Wednesday, August 31, 2011

Hurican* (for Hurrican*)

I can no longer foolishly regard the unprecedented hurricane we experienced recently as just a thrillingly and exceedingly windy and rainy day, with the occasional flooded cellar, roof damage, and annoyance of no Internet connection or temporary loss of power to deal with—but see it instead as an unbelievably cold and cruel act of nature. The wife of a former coworker was killed in the normally placid creek behind their home as she and her husband prepared to evacuate, after warning all their neighbors to do the same. A loving eleven-year-old boy in Virginia was killed as he slept in bed next to his mother when a tree crashed down upon their house. At least 44 people were killed in this horrific storm, which like a Nazi storm trooper simply annihilated everything and everyone in its path. A family member in Vermont described her town's nearest river as a "raging roiling monster." And, while it doesn't compare to the tragic loss of life that's occurred, I felt utterly disheartened when I heard about the destruction of the historic Old Blenheim Bridge in nearby Schoharie County. (Wikipedia is already referring to it in the past tense.) Old Blenheim Bridge in North Blenheim, New York, was the longest covered bridge of its type in the world. The sign at its entrance had read: "$500 fine to ride or drive this bridge faster than a walk." I wish we could consign that goddam gale to eternal Hell for tearing down our beloved bridge faster than you could walk over it, and for the pain and suffering it has caused up and down the eastern seaboard. My thoughts and prayers are with all victims everywhere of what I can no longer bring myself to call "Mother Nature." (Five cases of Hurican* in OhioLINK and 89 in WorldCat.)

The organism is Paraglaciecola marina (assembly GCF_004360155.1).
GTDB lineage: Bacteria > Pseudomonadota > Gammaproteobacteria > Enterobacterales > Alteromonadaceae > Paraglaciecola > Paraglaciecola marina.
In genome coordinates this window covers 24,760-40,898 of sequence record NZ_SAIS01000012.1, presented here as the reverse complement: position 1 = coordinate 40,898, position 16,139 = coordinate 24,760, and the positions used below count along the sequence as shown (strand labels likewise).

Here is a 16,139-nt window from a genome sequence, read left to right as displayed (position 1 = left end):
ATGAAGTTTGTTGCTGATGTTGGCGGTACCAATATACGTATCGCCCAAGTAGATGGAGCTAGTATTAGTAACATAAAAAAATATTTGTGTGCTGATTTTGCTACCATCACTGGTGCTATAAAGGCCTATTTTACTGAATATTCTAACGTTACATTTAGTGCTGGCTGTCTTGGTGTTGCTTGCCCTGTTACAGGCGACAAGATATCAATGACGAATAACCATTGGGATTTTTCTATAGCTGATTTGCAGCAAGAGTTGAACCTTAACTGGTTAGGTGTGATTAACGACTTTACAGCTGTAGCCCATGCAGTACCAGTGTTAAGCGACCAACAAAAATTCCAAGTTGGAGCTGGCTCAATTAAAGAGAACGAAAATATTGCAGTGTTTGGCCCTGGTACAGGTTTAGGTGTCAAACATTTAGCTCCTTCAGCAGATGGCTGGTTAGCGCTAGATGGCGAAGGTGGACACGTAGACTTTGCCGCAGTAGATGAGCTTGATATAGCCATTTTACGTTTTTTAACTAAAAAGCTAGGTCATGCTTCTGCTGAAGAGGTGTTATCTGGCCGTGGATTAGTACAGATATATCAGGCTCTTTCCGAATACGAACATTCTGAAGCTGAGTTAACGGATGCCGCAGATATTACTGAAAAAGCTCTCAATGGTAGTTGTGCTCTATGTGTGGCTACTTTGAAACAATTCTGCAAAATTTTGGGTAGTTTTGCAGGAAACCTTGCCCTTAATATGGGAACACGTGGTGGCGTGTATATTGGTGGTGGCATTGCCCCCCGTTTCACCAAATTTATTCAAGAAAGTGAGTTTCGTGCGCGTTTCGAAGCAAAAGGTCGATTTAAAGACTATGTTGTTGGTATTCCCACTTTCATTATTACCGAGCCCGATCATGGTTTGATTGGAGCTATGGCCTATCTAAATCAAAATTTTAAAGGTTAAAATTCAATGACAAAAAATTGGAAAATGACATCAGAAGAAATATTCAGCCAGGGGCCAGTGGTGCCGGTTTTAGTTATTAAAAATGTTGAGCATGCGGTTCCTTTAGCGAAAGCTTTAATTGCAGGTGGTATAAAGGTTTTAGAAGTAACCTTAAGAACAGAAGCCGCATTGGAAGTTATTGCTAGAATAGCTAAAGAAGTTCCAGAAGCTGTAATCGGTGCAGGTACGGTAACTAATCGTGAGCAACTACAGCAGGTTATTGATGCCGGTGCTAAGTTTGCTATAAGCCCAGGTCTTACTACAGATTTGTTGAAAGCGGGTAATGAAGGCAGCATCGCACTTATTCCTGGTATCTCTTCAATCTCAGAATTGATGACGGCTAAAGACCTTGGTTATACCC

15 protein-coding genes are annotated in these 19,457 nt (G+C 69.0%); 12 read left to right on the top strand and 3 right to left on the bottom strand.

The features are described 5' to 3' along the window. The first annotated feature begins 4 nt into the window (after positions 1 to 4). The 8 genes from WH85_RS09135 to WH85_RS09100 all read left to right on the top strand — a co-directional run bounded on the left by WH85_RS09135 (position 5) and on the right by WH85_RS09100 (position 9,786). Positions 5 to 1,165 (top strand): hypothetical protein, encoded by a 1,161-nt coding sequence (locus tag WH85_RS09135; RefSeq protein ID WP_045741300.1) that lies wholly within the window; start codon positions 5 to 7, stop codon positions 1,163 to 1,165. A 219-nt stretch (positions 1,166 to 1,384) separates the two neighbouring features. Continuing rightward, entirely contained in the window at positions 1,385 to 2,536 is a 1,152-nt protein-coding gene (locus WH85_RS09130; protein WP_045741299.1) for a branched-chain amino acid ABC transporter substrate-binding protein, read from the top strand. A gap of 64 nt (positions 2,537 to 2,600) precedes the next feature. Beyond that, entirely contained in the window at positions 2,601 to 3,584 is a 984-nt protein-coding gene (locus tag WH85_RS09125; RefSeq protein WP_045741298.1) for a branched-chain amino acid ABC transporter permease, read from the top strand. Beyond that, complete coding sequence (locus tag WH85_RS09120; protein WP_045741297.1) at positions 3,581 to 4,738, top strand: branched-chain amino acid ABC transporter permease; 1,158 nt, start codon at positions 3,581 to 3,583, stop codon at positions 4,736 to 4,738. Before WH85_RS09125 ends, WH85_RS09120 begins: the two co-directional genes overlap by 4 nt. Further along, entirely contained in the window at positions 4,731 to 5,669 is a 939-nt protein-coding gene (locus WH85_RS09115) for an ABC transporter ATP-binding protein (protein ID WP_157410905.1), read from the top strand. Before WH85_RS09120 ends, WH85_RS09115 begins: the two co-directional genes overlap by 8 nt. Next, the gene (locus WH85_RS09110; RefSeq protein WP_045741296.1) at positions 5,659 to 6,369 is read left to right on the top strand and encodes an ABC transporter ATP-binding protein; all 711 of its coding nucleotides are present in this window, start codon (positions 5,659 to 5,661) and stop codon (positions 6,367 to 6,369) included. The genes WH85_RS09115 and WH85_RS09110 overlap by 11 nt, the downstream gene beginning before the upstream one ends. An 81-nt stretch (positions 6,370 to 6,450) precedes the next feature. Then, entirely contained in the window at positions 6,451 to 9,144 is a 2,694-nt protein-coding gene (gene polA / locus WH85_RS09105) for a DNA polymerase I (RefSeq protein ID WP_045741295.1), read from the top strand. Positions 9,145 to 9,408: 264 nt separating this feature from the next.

(Old Blenheim Bridge, photographed March 11, 2008, from up the hill on the eastern shore of the Schoharie Creek, courtesy of Wikimedia Commons.)

Carol Reid

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